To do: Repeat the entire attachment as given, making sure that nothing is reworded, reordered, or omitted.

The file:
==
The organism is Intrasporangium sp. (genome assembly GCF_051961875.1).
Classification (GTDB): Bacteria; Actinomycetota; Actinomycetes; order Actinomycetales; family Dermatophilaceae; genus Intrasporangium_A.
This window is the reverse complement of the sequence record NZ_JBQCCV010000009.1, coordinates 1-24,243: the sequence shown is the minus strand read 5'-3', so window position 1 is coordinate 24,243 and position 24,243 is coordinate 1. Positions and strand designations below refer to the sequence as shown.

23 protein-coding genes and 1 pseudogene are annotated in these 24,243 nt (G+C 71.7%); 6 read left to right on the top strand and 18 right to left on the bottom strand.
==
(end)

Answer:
The organism is Intrasporangium sp. (genome assembly GCF_051961875.1).
Classification (GTDB): Bacteria; Actinomycetota; Actinomycetes; order Actinomycetales; family Dermatophilaceae; genus Intrasporangium_A.
This window is the reverse complement of the sequence record NZ_JBQCCV010000009.1, coordinates 1-24,243: the sequence shown is the minus strand read 5'-3', so window position 1 is coordinate 24,243 and position 24,243 is coordinate 1. Positions and strand designations below refer to the sequence as shown.

23 protein-coding genes and 1 pseudogene are annotated in these 24,243 nt (G+C 71.7%); 6 read left to right on the top strand and 18 right to left on the bottom strand.